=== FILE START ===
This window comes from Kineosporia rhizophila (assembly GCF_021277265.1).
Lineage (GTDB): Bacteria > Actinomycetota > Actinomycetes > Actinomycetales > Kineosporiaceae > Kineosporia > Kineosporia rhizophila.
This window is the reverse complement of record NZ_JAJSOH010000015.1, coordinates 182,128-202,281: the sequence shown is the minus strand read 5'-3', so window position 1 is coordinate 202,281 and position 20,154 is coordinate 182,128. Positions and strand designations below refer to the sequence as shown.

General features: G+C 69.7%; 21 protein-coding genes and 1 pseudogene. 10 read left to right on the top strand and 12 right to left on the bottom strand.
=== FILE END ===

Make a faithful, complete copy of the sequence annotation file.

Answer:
This window comes from Kineosporia rhizophila (assembly GCF_021277265.1).
Lineage (GTDB): Bacteria > Actinomycetota > Actinomycetes > Actinomycetales > Kineosporiaceae > Kineosporia > Kineosporia rhizophila.
This window is the reverse complement of record NZ_JAJSOH010000015.1, coordinates 182,128-202,281: the sequence shown is the minus strand read 5'-3', so window position 1 is coordinate 202,281 and position 20,154 is coordinate 182,128. Positions and strand designations below refer to the sequence as shown.

General features: G+C 69.7%; 21 protein-coding genes and 1 pseudogene. 10 read left to right on the top strand and 12 right to left on the bottom strand.